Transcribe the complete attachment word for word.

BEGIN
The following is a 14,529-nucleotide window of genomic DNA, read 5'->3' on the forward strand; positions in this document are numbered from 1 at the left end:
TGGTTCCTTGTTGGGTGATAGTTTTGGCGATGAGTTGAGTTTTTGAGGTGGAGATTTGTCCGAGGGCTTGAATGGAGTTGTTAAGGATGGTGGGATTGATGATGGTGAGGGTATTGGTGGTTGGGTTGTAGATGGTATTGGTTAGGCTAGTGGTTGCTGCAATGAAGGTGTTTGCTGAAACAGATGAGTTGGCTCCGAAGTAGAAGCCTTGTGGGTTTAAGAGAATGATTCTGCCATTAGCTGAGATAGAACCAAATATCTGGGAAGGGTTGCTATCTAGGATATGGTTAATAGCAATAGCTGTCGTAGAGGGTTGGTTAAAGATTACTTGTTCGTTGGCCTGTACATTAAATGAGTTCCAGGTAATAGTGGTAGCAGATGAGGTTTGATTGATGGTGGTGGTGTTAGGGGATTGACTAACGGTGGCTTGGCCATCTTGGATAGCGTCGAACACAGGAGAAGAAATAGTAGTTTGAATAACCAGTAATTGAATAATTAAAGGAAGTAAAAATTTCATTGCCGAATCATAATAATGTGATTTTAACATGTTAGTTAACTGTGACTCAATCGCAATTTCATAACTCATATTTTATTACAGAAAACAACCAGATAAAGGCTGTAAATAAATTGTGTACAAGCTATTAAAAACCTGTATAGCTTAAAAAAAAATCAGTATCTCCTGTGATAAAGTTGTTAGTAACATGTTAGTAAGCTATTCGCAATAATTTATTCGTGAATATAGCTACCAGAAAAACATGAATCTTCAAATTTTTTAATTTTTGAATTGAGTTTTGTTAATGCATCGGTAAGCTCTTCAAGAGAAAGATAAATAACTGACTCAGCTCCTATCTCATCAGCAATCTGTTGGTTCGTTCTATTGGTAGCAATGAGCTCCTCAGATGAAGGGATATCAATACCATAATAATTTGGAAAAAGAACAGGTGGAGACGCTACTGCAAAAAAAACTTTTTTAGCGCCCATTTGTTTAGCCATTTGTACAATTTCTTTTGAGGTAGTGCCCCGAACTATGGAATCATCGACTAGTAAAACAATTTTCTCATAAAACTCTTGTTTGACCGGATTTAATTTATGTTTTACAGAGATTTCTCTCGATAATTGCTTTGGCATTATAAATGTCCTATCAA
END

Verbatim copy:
The following is a 14,529-nucleotide window of genomic DNA, read 5'->3' on the forward strand; positions in this document are numbered from 1 at the left end:
TGGTTCCTTGTTGGGTGATAGTTTTGGCGATGAGTTGAGTTTTTGAGGTGGAGATTTGTCCGAGGGCTTGAATGGAGTTGTTAAGGATGGTGGGATTGATGATGGTGAGGGTATTGGTGGTTGGGTTGTAGATGGTATTGGTTAGGCTAGTGGTTGCTGCAATGAAGGTGTTTGCTGAAACAGATGAGTTGGCTCCGAAGTAGAAGCCTTGTGGGTTTAAGAGAATGATTCTGCCATTAGCTGAGATAGAACCAAATATCTGGGAAGGGTTGCTATCTAGGATATGGTTAATAGCAATAGCTGTCGTAGAGGGTTGGTTAAAGATTACTTGTTCGTTGGCCTGTACATTAAATGAGTTCCAGGTAATAGTGGTAGCAGATGAGGTTTGATTGATGGTGGTGGTGTTAGGGGATTGACTAACGGTGGCTTGGCCATCTTGGATAGCGTCGAACACAGGAGAAGAAATAGTAGTTTGAATAACCAGTAATTGAATAATTAAAGGAAGTAAAAATTTCATTGCCGAATCATAATAATGTGATTTTAACATGTTAGTTAACTGTGACTCAATCGCAATTTCATAACTCATATTTTATTACAGAAAACAACCAGATAAAGGCTGTAAATAAATTGTGTACAAGCTATTAAAAACCTGTATAGCTTAAAAAAAAATCAGTATCTCCTGTGATAAAGTTGTTAGTAACATGTTAGTAAGCTATTCGCAATAATTTATTCGTGAATATAGCTACCAGAAAAACATGAATCTTCAAATTTTTTAATTTTTGAATTGAGTTTTGTTAATGCATCGGTAAGCTCTTCAAGAGAAAGATAAATAACTGACTCAGCTCCTATCTCATCAGCAATCTGTTGGTTCGTTCTATTGGTAGCAATGAGCTCCTCAGATGAAGGGATATCAATACCATAATAATTTGGAAAAAGAACAGGTGGAGACGCTACTGCAAAAAAAACTTTTTTAGCGCCCATTTGTTTAGCCATTTGTACAATTTCTTTTGAGGTAGTGCCCCGAACTATGGAATCATCGACTAGTAAAACAATTTTCTCATAAAACTCTTGTTTGACCGGATTTAATTTATGTTTTACAGAGATTTCTCTCGATAATTGCTTTGGCATTATAAATGTCCTATCAA